Origin and History
The unit was originally a Landmiliz (militia). In 1760, when the new Landgrave Friedrich II reorganised his army, the unit became a "Garrison Battalion" counting 4 companies. This battalion was initially intended to free up the regular troops for service. By 1762, the unit was converted into a Land Regiment and entered field service.
The regimental Chefs were:
- from 1754: von Wurmb
- from 1762: von Kutzleben
- from 1763: von Stein
- from 1778: von Seitz
- from 1783: von Porbeck
During the American War of Independence, in 1776, the regiment formed part of the Hessian contingent sent to North America. It fought at Fort Washington. In 1778, it was transferred to Halifax (Canada), remaining there until its return to Hessen in 1783.
The regiment was disbanded in 1788.
Service during the War
|Voices from the Past|
|On August 5, 1758, a captured Hessian militiaman dies|
In the spring of 1758, Hessian militia were assembled and used, along with Hanoverian jägers, to guard the roads of the country. On July 23, the regiment took part in the Combat of Sandershausen where it was placed in the centre. After the initial engagement, it fell into disorder. The grenadiers of the regiment had been grouped with the grenadiers of the other Landmiliz units present at the battle and placed on the right wing near the Fulda River. Throughout the battle, these grenadiers poured a deadly fire on the French infantry causing very heavy casualties.
Hessian troops wore a uniform in the Prussian style including the grenadier and fusilier hat.
|Coat||dark blue with 6 large pewter buttons arranged 2-2-2 on the chest; 2 smaller pewter button on the right side at the waist; 3 small pewter buttons on each side to fasten the basques
|Gaiters||black fastened with small pewter buttons|
Troopers were armed with a sword (brass hilt) a bayonet and a musket which was fitted with a leather carry strap.
Officers wore the same uniform as the privates with the following differences:
- a white stock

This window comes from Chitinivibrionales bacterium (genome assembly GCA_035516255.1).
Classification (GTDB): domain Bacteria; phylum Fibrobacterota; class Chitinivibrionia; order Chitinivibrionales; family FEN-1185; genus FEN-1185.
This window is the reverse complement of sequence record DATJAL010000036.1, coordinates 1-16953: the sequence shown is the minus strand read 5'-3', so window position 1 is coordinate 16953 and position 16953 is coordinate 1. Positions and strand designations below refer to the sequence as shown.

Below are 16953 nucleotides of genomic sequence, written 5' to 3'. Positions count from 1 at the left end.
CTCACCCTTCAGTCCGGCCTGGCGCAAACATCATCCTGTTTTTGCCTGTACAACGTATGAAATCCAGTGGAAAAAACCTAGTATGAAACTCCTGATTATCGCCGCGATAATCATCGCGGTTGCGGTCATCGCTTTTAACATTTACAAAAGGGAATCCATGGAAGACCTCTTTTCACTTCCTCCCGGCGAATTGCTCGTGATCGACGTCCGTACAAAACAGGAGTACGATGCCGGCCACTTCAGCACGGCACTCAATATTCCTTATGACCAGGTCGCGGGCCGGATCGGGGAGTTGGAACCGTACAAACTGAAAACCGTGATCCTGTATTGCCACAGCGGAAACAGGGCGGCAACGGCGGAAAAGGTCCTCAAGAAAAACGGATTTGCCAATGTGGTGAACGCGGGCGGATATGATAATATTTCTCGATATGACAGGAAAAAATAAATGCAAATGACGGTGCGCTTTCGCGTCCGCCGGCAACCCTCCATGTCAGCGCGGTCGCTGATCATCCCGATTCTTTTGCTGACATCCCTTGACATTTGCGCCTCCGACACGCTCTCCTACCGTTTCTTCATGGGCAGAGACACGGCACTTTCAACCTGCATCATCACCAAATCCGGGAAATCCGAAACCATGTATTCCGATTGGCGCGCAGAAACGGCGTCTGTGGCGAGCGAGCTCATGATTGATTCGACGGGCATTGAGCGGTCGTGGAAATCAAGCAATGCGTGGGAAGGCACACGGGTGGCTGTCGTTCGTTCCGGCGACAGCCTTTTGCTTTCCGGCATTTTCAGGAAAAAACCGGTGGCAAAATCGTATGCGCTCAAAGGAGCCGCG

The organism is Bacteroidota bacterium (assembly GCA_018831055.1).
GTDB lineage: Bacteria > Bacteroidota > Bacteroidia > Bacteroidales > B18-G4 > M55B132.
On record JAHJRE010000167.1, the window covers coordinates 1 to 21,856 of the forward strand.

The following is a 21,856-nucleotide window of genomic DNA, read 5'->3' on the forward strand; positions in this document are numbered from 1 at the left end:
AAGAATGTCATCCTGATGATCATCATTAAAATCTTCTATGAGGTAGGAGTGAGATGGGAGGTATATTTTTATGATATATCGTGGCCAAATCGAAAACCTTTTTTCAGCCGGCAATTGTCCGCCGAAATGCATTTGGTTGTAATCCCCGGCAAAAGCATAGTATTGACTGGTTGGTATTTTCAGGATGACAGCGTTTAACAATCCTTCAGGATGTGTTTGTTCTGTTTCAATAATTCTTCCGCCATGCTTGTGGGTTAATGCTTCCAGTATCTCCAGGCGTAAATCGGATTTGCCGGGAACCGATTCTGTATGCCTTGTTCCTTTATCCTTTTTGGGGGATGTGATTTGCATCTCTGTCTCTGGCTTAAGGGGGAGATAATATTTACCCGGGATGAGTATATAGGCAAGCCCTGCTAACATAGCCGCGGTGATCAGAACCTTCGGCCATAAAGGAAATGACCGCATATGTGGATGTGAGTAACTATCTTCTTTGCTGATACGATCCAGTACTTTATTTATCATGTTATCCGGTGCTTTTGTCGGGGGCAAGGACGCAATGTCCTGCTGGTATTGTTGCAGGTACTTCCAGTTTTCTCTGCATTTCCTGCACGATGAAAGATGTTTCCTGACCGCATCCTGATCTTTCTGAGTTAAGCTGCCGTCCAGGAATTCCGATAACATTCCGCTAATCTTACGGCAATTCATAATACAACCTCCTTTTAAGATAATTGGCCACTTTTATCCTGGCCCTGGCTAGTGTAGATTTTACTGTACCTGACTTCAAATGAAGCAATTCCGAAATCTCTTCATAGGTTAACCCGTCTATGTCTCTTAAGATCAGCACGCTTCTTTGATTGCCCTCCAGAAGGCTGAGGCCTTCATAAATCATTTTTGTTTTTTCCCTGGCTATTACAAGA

- a silver gorget
- no shoulder strap
- no turnback
- a silver silk sash shot with red flecks.
NCOs wore the same uniform as the privates without shoulder strap with a silver edging on each cuff as their sole distinctives. They carried the Prussian style partizan. The standard staff was black.
By the Seven Years War the convention of wearing reversed colours had disappeared. The Garrison Regiments drummers now wore a simpler version of the usual drummer uniform. They had the same dark blue coat but only white and red livery lace placed around the 'swallows nests' on the shoulder.
Drum barrels were of polished brass and were decorated with the Hessian lion The drum cords were white and, for this regiment, the rim was a pattern of alternating red and white diagonal stripes with a thin sky blue stripe edging every diagonal.
To the present day, a definitive reconstruction of the Hesse-Cassel colours during the Seven Years' War is non-existent. All existing publications are mostly speculative. The Leib (colonel) colour was probably white and the regimental colour assumed orange.
Here follows a tentative reconstruction of these colours used till 1767 (black flag poles).
Uniformen von Hessen-Cassel, 1769 unter Landgraf Friedrich, nach gleichzeitigen colorierten Zeichnungen vom Hauptmann Bornemann in der Bibliothek des Hessischen Geschichtsvereins
Henry, Mark: Hessian Army of the 7 Years War, Seven Years War Association Journal Vol. VII No. 3
Pengel & Hurt: German States in the Seven Years War 1740 to 1762, Imperial Press
Rogge, Christian: The French & Allied Armies in Germany during the Seven Years War, Frankfurt, 2006
Thalmann, G.F.: Abbildungen und Beschreibung des Fürstes Hessen-Casselschen Militair-Stantes unter der Regierung Landgraf Friedrich des Zweiten bis zum Jahre 1786 (Hessisches Staatsarchiv Marburg, no. E195/2)
Witzel, Rudolf: Hessen Kassels Regimenter in der Alliierten Armee 1762, Norderstedt 2007
Michael Zahn for the research and Frédéric Aubert for the plates